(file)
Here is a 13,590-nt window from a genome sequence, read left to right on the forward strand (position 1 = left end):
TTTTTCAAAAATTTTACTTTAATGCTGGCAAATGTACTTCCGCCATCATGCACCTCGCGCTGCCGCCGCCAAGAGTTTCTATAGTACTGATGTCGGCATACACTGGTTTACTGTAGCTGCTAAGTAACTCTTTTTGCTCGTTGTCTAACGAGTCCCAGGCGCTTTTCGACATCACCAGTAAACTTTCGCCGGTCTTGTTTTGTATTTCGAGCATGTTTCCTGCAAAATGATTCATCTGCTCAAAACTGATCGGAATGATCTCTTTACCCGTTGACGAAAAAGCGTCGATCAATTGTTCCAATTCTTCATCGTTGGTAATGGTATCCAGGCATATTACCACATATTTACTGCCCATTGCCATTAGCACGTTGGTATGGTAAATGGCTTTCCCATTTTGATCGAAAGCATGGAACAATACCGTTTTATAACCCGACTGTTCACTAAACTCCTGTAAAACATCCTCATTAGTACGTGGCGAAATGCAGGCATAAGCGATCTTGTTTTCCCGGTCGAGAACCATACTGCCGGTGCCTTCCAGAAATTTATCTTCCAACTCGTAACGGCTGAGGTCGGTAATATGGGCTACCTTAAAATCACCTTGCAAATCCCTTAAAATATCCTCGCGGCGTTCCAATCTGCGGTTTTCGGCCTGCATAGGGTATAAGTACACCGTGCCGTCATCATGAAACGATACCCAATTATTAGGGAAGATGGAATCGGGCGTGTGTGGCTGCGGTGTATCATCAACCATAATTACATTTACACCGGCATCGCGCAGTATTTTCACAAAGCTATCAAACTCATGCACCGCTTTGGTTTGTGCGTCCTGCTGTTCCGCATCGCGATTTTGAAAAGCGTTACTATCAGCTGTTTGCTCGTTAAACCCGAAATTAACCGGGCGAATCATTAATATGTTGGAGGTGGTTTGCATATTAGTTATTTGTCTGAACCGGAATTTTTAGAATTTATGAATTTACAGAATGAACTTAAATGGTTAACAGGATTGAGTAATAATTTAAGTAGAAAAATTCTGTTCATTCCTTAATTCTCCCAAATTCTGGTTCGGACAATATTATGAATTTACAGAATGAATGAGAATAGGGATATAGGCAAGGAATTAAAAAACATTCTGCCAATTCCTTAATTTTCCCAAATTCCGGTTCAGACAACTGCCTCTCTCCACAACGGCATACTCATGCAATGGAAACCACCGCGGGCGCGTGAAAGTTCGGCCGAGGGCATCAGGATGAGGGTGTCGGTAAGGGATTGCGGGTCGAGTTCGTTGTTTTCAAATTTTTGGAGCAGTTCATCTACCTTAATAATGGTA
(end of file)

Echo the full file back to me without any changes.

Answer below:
Here is a 13,590-nt window from a genome sequence, read left to right on the forward strand (position 1 = left end):
TTTTTCAAAAATTTTACTTTAATGCTGGCAAATGTACTTCCGCCATCATGCACCTCGCGCTGCCGCCGCCAAGAGTTTCTATAGTACTGATGTCGGCATACACTGGTTTACTGTAGCTGCTAAGTAACTCTTTTTGCTCGTTGTCTAACGAGTCCCAGGCGCTTTTCGACATCACCAGTAAACTTTCGCCGGTCTTGTTTTGTATTTCGAGCATGTTTCCTGCAAAATGATTCATCTGCTCAAAACTGATCGGAATGATCTCTTTACCCGTTGACGAAAAAGCGTCGATCAATTGTTCCAATTCTTCATCGTTGGTAATGGTATCCAGGCATATTACCACATATTTACTGCCCATTGCCATTAGCACGTTGGTATGGTAAATGGCTTTCCCATTTTGATCGAAAGCATGGAACAATACCGTTTTATAACCCGACTGTTCACTAAACTCCTGTAAAACATCCTCATTAGTACGTGGCGAAATGCAGGCATAAGCGATCTTGTTTTCCCGGTCGAGAACCATACTGCCGGTGCCTTCCAGAAATTTATCTTCCAACTCGTAACGGCTGAGGTCGGTAATATGGGCTACCTTAAAATCACCTTGCAAATCCCTTAAAATATCCTCGCGGCGTTCCAATCTGCGGTTTTCGGCCTGCATAGGGTATAAGTACACCGTGCCGTCATCATGAAACGATACCCAATTATTAGGGAAGATGGAATCGGGCGTGTGTGGCTGCGGTGTATCATCAACCATAATTACATTTACACCGGCATCGCGCAGTATTTTCACAAAGCTATCAAACTCATGCACCGCTTTGGTTTGTGCGTCCTGCTGTTCCGCATCGCGATTTTGAAAAGCGTTACTATCAGCTGTTTGCTCGTTAAACCCGAAATTAACCGGGCGAATCATTAATATGTTGGAGGTGGTTTGCATATTAGTTATTTGTCTGAACCGGAATTTTTAGAATTTATGAATTTACAGAATGAACTTAAATGGTTAACAGGATTGAGTAATAATTTAAGTAGAAAAATTCTGTTCATTCCTTAATTCTCCCAAATTCTGGTTCGGACAATATTATGAATTTACAGAATGAATGAGAATAGGGATATAGGCAAGGAATTAAAAAACATTCTGCCAATTCCTTAATTTTCCCAAATTCCGGTTCAGACAACTGCCTCTCTCCACAACGGCATACTCATGCAATGGAAACCACCGCGGGCGCGTGAAAGTTCGGCCGAGGGCATCAGGATGAGGGTGTCGGTAAGGGATTGCGGGTCGAGTTCGTTGTTTTCAAATTTTTGGAGCAGTTCATCTACCTTAATAATGGTA